Converting Cyrillic UTF-8 text encoded as Latin-1

This may be obvious to some, but visually-recognizing character encoding at a glance is not always obvious.

For example, pronunciation files downloaded form Forvo have the following appearance:


How can we extact the actual word from this gibberish? Optimally, the filename should reflect that actual word uttered in the pronunciation file, after all.

Step 1 - Extracting the interesting bits

The gibberish begins after the pronunciation_ru_ and ends before the file extension. Any regex tool can tease that out.

This is what I did in the shell:

echo $fn | perl -CSD -pe 's/pronunciation_ru_(.*)\.mp3/$1/gm;'

Now we have are left with оÑ‚бывание and the question of what kind of strange encoding this is.

Step 2 - Figuring out character encoding

Obviously, this uses some Latin character set. Since the Russian language does not, we have some work to do. The task of unraveling this is easier when you can visualize the hex character codes laid out. A simple Python script makes that easy:

#!/usr/bin/env python3

word = 'оÑ‚бывание'

print(":".join("{:02x}".format(ord(c)) for c in word))

Running this little script, we see d0:be:4e:303:82:d0:b1:4e:303:8b:d0:b2:d0:b0:d0:bd:d0:b8:d0:b5.

Immediately we can begin to discern a pattern - lots of D0 codes followed by something else. It’s beginning to look like Unicode. So, on macOS, I fired up the character viewer from the menu bar and drilled down to the Cyrillic (or Unicode) section. Lookup any Cyrillic character, for example ж :

Aha! The Cyrillic range in includes characters whose first byte is D0, so now it’s just a matter of lining up 2 byte groups and reading it as UTF-8. So the first character would be D0 BE - which, according to the table, is a lower case Cyrillic o

However, one complication remains. What is happening when the sequence is broken? There is an interruption in the two-byte reading frame that begins with the sequence 4e:303:82 then happens again with the sequence 4e:303:8b? The first step is to figure out the common portion 4e:303. Back to the character viewer table, we find 4E is the Latin capital letter N. So what about 303? Using the search feature of the Character Viewer, we easily see that U+0303 is a combining tilde. It’s a symbol that combines with the character that immediately precedes it. So what we have is not just Cyrillic UTF-8 characters encoded in Latin symbols, but with the additional oddity of a composed Ñ character. It we search for that character, we find that it is D1. So, the sequence isn’t really interrupted; it’s just an issue of how Ñ is comprised.

Step 3 - Reading N + combining tilde as u'\u00D1'

This just requires substituting one UTF-8 sequence for another. In Python, this will work:

# strange issue where Ñ (\u00D1) is intended
# but is encoded as N + tilde. Obviously this 
# is meaningless in terms of UTF-8 encoding
# but we have to deal with it before the decoding
# takes place.
word = word.replace(u'\u004E\u0303',u'\u00D1')

Step 4 - Putting it all together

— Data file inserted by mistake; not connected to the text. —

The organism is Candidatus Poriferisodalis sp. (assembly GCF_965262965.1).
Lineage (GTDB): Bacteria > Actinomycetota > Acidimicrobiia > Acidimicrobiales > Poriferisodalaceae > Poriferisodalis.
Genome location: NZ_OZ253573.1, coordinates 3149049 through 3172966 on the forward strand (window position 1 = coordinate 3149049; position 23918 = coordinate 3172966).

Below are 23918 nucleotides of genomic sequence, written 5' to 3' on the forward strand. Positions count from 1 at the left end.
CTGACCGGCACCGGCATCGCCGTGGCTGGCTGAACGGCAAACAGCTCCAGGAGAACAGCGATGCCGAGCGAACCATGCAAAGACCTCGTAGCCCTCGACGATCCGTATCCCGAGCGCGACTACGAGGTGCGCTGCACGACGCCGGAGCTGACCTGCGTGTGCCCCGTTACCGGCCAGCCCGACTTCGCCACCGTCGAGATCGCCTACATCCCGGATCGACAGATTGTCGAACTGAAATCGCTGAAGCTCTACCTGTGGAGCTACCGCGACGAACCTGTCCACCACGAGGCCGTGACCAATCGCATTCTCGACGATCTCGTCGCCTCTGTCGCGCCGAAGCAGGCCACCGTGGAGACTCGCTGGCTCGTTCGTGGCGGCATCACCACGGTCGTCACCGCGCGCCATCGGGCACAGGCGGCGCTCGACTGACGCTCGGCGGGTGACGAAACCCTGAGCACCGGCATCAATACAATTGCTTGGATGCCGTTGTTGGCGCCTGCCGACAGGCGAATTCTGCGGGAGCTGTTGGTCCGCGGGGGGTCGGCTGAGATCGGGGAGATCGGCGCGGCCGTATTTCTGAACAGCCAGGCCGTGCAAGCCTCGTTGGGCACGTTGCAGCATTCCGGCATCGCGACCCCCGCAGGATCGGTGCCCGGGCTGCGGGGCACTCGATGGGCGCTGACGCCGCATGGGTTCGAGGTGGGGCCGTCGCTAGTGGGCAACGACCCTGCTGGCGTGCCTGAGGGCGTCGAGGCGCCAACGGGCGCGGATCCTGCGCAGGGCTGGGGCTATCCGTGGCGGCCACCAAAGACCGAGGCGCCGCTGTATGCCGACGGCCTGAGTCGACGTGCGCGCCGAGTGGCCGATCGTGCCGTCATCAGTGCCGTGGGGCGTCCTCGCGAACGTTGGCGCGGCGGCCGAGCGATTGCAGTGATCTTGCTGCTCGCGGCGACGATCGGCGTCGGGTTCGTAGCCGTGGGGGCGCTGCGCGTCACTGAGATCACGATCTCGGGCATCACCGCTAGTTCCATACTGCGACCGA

After correcting the odd Ñ composition, we can simple decode the text as UTF-8, but we have one little twist first. .decode('utf8') requires a sequence of bytes (class <bytes>) not a string. So we have to make a trip through encoding in ‘latin1’ first, then decode it to UTF-8.

tr_word = word.encode('latin1').decode('utf8')

rfndecode - a Python script to decode this form of encoding

#!/usr/bin/env python3

# rfndecode
# When downloading files from Forvo, we get file
# names that look like: .коÑ‚.mp3
# This puts the text into ordinary utf-8
# Input: Text to translate as argument or 
#        on stdin
# Output: Re-encoded text

import sys

# accept word as either argument or on stdin
   word = sys.argv[1]
   except IndexError:
      word =

      # check if this word is in the expected encoding
      if word.find(u'\u00D0') == -1:

               # strange issue where Ñ (\u00D1) is intended
               # but is encoded as N + tilde. Obviously this 
               # is meaningless in terms of UTF-8 encoding
               # but we have to deal with it before the decoding
               # takes place.
               word = word.replace(u'\u004E\u0303',u'\u00D1')

               # convert string to bytes in latin script
               # then decode it as UTF-8
               tr_word = word.encode('latin1').decode('utf8')

Shell script to extract the unencoded text and rename

Now it’s just a matter of connecting all the components, which I did in a small shell script.


# extract the really messed-up name of the 
# pronunciation file
if [ "$#" -gt 0 ]; then
  read fn

tr_fn=$(echo $fn | perl -CSD -pe 's/pronunciation_ru_(.*)\.mp3/$1/gm;' | rfndecode ).mp3
tr_fn=$(basename $tr_fn)
printf "*** tr_fn = %s\n" $tr_fn >> $HOME/wtf.txt
mv $fn $HOME/Documents/mp3/$tr_fn

Undoubtedly, the mysterious encoding might have been obvious to some, but for me it was an illustration of how to approach technical problems by taking them apart into the smallest discernible piece then applying what you know - even if limited in scope - to assemble the pieces into a comprehensive solution.

accentchar: a command-line utility to apply Russian stress marks

I’ve written a lot about applying and removing syllabic stress marks in Russian text because I use it a lot when making Anki cards.